Praise the homecomings of late November, the footsteps you know by heart, the ones that tell you someone you love is just one floor above, and any minute now his bear-like hungers will awake, will startle, and he’ll come foraging into the woods of your well-fruited refrigerator.
Praise the mottled gray November skies, the herringbone of heaven and cloud, infinite afghan we draw round our shoulders, as November signals its call to begin the turning in, the deepening quiet of winter coming.
Praise the molasses light of waning November, pooling across floorboards, magnifying the smudge and the splatters of each and every unwashed windowpane.
Praise the gathering table you’ll set for the first time in a too-long time. Praise the remembering that comes as you haul out the once-a-year dishes, as your riffle through the recipe tin, bring to the feast heirlooms––and long-gone stirrers of pots––of kitchens past.
Praise the voices soon to rise from the room where the forks and the knives will scrape against plates, where stories will unspool, and laughter—praise be—will punctuate the convening, weave the disparate souls of the room into one.
Praise the stripped-bare essence of autumn’s end, the disrobing almost over now. Limb and bough and trunk, exposed against the palette of sky. Praise the way we see more now, as less is there to get in the way. Let that be our guiding vision.
Praise the wisdom that comes with November’s close, these days ripe for inner harvest. When the orchard’s gone sleeping, the fields have gone fallow, sift through the loam that’s rich in your soul. Root around, take in wisdom, turn the page, listen to the forest, or the grasses that rustle to the song of winter’s-coming. Let it sink in, sink deep, all through the slumbering months.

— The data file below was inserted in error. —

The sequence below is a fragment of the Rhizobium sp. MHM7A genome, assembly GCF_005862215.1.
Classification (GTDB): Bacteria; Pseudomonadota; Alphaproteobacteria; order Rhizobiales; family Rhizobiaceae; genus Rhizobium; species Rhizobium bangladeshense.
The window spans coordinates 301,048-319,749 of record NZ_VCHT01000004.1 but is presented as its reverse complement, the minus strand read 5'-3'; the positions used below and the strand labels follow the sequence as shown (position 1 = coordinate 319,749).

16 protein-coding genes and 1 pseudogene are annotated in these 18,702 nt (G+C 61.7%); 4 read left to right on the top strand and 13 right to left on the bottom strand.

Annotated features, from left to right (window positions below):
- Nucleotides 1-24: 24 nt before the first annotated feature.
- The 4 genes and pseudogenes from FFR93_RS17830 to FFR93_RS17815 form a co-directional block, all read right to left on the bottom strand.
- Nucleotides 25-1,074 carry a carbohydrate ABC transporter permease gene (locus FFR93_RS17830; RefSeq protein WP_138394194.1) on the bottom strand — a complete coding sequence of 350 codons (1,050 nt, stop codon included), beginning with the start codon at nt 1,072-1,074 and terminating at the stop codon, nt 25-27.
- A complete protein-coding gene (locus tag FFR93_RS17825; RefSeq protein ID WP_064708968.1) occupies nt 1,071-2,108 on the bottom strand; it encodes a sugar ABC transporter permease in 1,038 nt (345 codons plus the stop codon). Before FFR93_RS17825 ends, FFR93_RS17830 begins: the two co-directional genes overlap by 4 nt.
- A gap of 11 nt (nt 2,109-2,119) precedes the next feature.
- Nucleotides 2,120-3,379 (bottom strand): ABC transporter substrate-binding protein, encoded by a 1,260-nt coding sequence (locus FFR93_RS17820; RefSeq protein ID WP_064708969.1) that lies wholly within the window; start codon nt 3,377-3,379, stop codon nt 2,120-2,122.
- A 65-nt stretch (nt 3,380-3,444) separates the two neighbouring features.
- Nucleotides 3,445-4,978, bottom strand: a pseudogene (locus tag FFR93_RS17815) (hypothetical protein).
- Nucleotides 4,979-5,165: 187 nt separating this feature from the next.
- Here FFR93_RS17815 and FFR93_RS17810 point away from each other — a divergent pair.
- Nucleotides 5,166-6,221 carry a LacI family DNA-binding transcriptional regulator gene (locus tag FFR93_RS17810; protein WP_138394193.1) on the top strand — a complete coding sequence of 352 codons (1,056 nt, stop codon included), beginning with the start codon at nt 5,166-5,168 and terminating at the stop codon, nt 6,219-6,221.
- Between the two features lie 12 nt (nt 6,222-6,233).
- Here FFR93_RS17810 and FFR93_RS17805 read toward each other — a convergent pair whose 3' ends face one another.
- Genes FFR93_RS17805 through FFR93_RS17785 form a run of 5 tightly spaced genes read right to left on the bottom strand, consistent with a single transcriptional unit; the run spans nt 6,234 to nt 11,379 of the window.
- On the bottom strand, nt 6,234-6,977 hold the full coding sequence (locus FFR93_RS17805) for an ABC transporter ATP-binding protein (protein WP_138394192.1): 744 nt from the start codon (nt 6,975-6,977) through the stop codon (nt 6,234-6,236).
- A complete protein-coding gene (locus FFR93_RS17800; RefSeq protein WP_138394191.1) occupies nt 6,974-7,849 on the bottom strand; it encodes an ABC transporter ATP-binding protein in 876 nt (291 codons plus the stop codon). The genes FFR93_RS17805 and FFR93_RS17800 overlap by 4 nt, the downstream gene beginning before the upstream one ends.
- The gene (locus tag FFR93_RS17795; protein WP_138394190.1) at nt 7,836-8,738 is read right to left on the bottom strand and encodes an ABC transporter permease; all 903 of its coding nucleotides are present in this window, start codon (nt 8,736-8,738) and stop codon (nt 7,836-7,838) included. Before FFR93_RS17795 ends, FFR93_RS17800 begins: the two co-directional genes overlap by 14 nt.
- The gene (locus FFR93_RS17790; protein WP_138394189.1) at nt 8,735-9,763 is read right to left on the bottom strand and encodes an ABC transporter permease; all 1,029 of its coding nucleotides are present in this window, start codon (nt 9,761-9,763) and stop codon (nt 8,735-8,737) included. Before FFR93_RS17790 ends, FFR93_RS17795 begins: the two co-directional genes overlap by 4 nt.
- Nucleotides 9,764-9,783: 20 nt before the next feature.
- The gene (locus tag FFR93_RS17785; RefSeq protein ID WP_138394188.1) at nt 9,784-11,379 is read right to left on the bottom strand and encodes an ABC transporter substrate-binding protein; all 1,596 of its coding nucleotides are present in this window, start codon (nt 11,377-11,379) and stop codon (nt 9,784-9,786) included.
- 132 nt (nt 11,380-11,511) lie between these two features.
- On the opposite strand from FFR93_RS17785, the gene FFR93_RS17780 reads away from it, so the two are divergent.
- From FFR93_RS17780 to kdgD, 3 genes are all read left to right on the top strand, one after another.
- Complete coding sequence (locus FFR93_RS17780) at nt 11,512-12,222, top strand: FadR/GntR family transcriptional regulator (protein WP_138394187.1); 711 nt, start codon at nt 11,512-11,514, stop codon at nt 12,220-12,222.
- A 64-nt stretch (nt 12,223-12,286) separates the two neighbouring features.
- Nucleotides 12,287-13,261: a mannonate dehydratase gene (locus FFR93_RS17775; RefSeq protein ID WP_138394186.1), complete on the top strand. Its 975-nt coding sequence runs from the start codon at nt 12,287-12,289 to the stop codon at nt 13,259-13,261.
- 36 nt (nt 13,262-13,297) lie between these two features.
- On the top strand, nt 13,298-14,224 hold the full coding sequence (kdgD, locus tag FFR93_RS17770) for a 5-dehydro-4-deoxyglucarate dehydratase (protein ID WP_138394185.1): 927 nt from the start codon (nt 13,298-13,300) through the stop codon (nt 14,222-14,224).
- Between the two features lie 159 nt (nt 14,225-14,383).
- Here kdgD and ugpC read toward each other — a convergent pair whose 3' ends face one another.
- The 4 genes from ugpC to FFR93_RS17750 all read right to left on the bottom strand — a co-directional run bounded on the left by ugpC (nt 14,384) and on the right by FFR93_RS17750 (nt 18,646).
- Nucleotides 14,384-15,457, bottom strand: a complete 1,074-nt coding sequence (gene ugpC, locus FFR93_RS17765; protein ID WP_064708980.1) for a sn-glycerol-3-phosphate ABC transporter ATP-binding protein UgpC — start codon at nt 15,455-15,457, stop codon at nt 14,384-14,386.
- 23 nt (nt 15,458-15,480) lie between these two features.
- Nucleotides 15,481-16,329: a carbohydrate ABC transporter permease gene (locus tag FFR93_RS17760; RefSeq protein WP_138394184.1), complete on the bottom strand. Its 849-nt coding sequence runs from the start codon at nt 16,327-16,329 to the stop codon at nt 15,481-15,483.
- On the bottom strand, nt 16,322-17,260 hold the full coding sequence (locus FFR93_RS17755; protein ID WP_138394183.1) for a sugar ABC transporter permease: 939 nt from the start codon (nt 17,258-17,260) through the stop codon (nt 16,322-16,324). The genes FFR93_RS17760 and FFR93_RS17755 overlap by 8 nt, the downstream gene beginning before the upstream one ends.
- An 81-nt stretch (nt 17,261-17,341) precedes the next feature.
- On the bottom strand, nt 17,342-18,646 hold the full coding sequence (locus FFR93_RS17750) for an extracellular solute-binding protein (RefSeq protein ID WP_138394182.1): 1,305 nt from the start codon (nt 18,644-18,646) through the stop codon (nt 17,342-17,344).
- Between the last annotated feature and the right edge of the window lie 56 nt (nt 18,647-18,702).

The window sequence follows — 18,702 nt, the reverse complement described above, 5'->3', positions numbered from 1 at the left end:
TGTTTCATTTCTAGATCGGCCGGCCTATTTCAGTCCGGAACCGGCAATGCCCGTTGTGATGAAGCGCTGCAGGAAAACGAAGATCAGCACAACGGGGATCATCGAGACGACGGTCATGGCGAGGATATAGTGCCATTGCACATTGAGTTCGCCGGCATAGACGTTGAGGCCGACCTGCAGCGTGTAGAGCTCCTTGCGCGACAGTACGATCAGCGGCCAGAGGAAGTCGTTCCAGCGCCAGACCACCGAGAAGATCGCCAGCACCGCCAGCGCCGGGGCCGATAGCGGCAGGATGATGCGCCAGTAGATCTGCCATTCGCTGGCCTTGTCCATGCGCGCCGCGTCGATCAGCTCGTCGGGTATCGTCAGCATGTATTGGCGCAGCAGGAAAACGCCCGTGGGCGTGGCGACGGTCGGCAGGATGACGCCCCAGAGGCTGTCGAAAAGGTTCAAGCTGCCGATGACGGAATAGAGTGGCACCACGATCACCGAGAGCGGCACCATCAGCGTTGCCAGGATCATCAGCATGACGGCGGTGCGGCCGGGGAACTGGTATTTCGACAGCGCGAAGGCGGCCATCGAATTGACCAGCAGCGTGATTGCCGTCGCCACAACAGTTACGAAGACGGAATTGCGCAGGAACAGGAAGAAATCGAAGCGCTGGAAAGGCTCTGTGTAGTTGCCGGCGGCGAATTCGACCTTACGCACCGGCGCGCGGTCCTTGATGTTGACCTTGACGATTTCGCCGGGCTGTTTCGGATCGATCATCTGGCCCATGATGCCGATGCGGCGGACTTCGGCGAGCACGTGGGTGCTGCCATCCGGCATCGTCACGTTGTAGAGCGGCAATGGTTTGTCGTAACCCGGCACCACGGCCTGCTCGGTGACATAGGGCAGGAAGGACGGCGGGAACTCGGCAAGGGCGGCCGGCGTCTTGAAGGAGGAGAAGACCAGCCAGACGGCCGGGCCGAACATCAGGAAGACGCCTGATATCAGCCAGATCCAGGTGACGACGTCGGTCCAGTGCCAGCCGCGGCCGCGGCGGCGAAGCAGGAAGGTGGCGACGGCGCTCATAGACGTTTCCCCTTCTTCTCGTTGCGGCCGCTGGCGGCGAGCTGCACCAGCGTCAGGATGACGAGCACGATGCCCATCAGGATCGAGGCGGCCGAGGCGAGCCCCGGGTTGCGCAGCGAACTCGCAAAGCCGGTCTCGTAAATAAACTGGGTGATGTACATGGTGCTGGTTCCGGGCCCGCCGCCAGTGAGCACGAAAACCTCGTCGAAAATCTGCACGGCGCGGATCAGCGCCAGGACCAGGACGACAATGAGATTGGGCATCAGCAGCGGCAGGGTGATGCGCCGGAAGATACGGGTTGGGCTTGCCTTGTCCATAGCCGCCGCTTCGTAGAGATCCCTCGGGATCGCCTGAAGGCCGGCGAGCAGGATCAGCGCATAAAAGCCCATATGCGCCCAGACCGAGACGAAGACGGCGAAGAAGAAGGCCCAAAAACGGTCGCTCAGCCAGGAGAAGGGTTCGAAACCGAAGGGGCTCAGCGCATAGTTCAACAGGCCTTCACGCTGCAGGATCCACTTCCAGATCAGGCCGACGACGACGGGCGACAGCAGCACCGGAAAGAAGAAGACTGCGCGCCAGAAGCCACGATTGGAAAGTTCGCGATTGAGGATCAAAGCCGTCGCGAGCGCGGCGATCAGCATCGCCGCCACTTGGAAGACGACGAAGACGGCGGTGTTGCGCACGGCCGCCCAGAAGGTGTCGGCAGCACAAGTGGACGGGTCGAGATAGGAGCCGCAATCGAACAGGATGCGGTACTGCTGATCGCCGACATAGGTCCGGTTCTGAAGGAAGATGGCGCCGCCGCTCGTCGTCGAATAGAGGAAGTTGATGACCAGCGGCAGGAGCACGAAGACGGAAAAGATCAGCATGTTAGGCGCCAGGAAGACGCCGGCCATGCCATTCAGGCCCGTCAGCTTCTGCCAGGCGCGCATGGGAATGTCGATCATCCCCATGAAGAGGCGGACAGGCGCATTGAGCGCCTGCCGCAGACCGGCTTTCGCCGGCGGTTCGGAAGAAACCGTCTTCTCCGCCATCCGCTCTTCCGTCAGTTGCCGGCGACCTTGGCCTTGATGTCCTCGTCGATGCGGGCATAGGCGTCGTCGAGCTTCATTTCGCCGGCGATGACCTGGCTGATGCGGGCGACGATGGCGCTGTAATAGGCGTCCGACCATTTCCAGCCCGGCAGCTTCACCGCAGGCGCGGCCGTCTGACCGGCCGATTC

here’s a variation on praise, a heavenly one, albeit written in deepening shades of darkness, from one of my very favorite poets, w.s. merwin. it’s titled simply, “thanks.”
W. S. Merwin – 1927-2019
with the night falling we are saying thank you
we are stopping on the bridges to bow from the railings
we are running out of the glass rooms
with our mouths full of food to look at the sky
and say thank you
we are standing by the water thanking it
standing by the windows looking out
in our directions
back from a series of hospitals back from a mugging
after funerals we are saying thank you
after the news of the dead
whether or not we knew them we are saying thank you
over telephones we are saying thank you
in doorways and in the backs of cars and in elevators
remembering wars and the police at the door
and the beatings on stairs we are saying thank you
in the banks we are saying thank you
in the faces of the officials and the rich
and of all who will never change
we go on saying thank you thank you
with the animals dying around usFrom Migration: New & Selected Poems (Copper Canyon Press, 2005). Copyright © 1988 by W. S. Merwin.
our lost feelings we are saying thank you
with the forests falling faster than the minutes
of our lives we are saying thank you
with the words going out like cells of a brain
with the cities growing over us
we are saying thank you faster and faster
with nobody listening we are saying thank you
we are saying thank you and waving
dark though it is
both the crooker praise poem and possibly the merwin (should you care to make a point, to stir a somber note into your table’s conversation) might be welcome at your gratitude table. or you might be inclined to pen your own. either way, from my old maple table to your table in whatever its form, blessings, blessings, and praise be to the chairs.
do you have a praise poem you love? what praise would you pen should you be so inspired?